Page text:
While the rest of the world may be focusing on miniaturization, Harry Porter is headed in the opposite direction. A professor in computer sciences, Porter has a strong interest in showing just exactly how these systems work. To that end, he's built a very impressive relay computer, which occupies a place (make that a big place) of honor on his living room wall.
Harry proudly displaying his relay computer.
Porter's relay computer consists of four physical units: arithmetic logic, register, program control, and a sequencer unit. Each is housed in a nice wooden frame with a glass front for display. Everything is organized logically and LEDs are in place so you can actually see the data flow through the system while the 415 total relays emit a familiar and satisfying cacophony. You can see and hear it in the video below.
The specs, taken from Harry's documentation, are as follows:
Data Bus (8 bits)
Address Bus (16 bits)
All relays are identical (Four-Pole-Double-Throw, 12 Volts)
Max Power Consumption: Estimated 12 Amps @ 13.5 Volts (160 Watts)
Porter completed the computer in 2007. When I asked him if it still worked, he replied "Yes, it is still functional. But it doesn't get much use. I tend to read email on my iPad instead," which is completely understandable. It now waits on standby, ready to be powered on if an excuse presents itself.
Registers and switches.
Click the image above to view the entire slideshow of 17 images.
Programming is quite an arduous task that involves first selecting an address, then using switches to select the byte you wish to enter and then push that into the memory. Repeat this process over and over until you're ready to begin your computation. There are a few sample programs documented on Porter's site that demonstrate how the machine does simple addition, subtraction, and multiplication.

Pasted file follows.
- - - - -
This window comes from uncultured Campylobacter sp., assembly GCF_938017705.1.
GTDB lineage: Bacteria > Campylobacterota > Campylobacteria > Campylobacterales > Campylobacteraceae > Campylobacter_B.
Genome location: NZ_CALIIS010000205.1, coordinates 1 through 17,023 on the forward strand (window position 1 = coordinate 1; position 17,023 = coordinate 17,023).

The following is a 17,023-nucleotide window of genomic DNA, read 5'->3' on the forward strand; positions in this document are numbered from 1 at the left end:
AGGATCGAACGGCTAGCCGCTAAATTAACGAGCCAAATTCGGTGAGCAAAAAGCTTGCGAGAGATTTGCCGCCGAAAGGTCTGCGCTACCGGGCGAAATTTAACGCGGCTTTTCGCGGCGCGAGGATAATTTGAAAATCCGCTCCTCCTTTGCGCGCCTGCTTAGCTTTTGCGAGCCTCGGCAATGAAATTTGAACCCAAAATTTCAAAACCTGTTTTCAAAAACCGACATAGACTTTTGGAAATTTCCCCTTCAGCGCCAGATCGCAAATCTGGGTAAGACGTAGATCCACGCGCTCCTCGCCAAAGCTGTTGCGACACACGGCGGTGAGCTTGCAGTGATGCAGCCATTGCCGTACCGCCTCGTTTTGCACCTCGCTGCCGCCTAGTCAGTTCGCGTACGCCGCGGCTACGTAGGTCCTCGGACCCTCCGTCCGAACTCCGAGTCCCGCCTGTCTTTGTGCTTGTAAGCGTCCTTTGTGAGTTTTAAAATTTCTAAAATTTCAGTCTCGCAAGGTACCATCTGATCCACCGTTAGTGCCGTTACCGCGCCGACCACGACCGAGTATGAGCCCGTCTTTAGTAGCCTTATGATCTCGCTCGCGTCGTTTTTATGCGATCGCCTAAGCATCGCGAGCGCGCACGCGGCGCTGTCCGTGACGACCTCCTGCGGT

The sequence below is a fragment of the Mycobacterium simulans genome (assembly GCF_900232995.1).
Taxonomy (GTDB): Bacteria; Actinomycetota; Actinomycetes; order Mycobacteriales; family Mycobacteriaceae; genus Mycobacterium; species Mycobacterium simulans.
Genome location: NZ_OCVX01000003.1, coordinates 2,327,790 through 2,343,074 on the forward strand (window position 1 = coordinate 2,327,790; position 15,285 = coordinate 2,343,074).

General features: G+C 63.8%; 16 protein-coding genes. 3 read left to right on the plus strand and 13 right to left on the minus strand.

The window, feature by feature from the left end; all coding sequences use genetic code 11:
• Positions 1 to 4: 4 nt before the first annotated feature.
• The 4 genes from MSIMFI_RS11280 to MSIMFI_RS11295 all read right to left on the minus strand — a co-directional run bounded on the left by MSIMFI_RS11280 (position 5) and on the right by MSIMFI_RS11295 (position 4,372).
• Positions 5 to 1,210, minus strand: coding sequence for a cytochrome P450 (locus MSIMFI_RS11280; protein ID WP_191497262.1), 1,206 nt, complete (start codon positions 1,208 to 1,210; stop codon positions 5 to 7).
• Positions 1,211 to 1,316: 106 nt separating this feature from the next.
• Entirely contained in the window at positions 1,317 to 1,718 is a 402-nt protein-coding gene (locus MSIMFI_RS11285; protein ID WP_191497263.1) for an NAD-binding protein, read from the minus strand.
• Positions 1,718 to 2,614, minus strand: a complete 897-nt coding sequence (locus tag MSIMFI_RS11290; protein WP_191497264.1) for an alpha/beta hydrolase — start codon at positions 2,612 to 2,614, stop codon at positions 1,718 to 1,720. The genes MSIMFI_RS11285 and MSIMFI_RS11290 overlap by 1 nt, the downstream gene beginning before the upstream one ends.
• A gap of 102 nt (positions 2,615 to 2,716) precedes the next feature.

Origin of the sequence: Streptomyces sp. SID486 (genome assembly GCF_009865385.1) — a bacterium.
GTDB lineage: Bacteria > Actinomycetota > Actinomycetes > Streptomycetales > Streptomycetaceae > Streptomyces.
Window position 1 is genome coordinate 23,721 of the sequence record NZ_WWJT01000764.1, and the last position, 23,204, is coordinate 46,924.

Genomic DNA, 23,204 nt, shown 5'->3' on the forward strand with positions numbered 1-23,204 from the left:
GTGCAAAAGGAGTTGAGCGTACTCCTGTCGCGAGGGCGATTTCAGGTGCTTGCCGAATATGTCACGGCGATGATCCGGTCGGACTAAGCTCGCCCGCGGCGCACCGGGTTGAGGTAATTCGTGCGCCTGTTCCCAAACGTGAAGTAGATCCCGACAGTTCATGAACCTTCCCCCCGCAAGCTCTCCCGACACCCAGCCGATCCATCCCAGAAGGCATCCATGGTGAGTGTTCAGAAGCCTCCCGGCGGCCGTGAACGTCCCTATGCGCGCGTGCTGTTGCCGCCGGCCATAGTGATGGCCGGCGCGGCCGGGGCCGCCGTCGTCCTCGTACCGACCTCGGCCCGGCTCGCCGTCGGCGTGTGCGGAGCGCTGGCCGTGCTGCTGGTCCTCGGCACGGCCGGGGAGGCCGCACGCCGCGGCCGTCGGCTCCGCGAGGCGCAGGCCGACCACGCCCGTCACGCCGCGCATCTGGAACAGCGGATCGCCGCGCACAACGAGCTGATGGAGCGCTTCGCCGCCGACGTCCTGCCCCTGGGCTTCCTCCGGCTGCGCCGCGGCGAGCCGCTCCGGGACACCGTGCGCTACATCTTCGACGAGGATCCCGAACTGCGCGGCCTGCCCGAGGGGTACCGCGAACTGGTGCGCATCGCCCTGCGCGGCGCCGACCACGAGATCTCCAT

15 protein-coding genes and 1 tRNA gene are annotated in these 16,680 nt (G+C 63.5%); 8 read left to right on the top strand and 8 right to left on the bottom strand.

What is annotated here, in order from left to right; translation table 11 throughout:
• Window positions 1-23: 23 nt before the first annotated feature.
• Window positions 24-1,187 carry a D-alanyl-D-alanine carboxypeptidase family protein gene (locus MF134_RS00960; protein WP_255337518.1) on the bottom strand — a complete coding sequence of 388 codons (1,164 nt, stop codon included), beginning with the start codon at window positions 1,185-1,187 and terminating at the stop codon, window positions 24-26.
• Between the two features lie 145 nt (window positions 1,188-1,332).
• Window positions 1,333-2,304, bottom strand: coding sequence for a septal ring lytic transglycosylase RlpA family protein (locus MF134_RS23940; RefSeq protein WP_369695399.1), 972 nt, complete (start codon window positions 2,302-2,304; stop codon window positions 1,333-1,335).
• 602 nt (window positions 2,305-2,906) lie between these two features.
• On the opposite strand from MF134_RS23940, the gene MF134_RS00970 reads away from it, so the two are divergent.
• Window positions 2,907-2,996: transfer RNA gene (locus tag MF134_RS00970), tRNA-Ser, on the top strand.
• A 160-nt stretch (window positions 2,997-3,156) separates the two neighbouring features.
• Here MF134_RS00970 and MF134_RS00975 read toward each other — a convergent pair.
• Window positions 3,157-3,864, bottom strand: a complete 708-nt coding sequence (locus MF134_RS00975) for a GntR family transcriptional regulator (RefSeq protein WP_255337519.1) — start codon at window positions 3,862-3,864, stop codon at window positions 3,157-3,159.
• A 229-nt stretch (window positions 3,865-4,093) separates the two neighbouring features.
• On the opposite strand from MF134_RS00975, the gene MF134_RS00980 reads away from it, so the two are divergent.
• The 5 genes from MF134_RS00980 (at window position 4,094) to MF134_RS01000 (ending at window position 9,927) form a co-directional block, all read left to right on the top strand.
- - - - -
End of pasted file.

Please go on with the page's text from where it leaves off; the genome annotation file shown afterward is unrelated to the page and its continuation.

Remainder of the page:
Harry has done a fantastic job of documenting the build. He shares not only a wonderful set of pictures of the process, but also PowerPoint presentations, schematics, and a 60-minute detailed breakdown of the relay computer's design.
First, thanks for putting "clicks and clacks" in the headline. It's hard for me to resist any story with that! I LOVE this project. It is not just a great demonstration of how a computer works, but it is true kinetic art. It belongs in a museum like the Smithsonian, which I'm relatively sure would love it.
(I recently visited the Smithsonian and, to my astonishment, there was a gasoline-powered Pennsylvania-branded lawnmower that was the very same model I used to cut my family's lawn when I was about 12. First, I thought: "Why is the Smithsonian showing some dumb old lawnmower?" My second though: "Man, I must be geting old."
My first run-in with a computer was visiting my father's bank around 1960s where there was a monster tube-driven computer printing out punch-card checks in a vast refrigerated room. It was loud and printed out another check every couple of seconds, which was amazing back then. But that wouldn't be nearly as cool to see in the museum as this wall-hanger.
... and sell T-shirts that say "I'm living in the past, man". Or better yet, pocket protectors. Maybe we could join forces with the Society for Creative Anachronism and have mock sword fights with slide rules -- or use the giant ones as battering rams.
@Joe....nope, you're the man. SMS me your email address on 0428 425 099 and I'll get in touch (don't like posting my address directly). I can probably get it to Sydney for you to pick up (I'm in sunny Bathurst). Wife will be happy....something going out of the house instead of coming into it!
Eniac moved to Aberdeen, MD. after it was born, same as me! It lived at the BRL, where dad worked from the late 40s to the late 70s. I was a lucky little kid.
Ironically, we didn't get our own computer at home (a tragically tiny VIC, initially) until about 1980, although there were programmable TI 58s rattling around the house occasionally, which I learned to program for lack of anything better.
I learned to etch PCBs so I could expand the pitiful memory on that little VIC. Pitiful by today's standards, but relatively lavish compared to a TI58.